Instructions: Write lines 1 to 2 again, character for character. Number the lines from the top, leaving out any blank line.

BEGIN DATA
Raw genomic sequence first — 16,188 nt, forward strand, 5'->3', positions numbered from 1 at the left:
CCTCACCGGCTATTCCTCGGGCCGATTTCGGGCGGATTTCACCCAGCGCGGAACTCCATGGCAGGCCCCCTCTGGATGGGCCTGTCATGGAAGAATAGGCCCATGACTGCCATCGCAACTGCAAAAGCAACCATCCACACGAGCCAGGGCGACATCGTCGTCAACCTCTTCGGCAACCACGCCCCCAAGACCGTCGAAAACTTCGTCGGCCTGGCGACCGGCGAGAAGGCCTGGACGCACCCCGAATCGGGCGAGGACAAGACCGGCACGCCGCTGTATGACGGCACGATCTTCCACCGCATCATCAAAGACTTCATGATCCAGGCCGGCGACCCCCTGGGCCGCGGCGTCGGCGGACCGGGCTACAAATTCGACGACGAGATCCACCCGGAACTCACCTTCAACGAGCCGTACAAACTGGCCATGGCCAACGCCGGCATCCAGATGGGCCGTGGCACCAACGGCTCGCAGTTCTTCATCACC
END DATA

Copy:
Raw genomic sequence first — 16,188 nt, forward strand, 5'->3', positions numbered from 1 at the left:
CCTCACCGGCTATTCCTCGGGCCGATTTCGGGCGGATTTCACCCAGCGCGGAACTCCATGGCAGGCCCCCTCTGGATGGGCCTGTCATGGAAGAATAGGCCCATGACTGCCATCGCAACTGCAAAAGCAACCATCCACACGAGCCAGGGCGACATCGTCGTCAACCTCTTCGGCAACCACGCCCCCAAGACCGTCGAAAACTTCGTCGGCCTGGCGACCGGCGAGAAGGCCTGGACGCACCCCGAATCGGGCGAGGACAAGACCGGCACGCCGCTGTATGACGGCACGATCTTCCACCGCATCATCAAAGACTTCATGATCCAGGCCGGCGACCCCCTGGGCCGCGGCGTCGGCGGACCGGGCTACAAATTCGACGACGAGATCCACCCGGAACTCACCTTCAACGAGCCGTACAAACTGGCCATGGCCAACGCCGGCATCCAGATGGGCCGTGGCACCAACGGCTCGCAGTTCTTCATCACC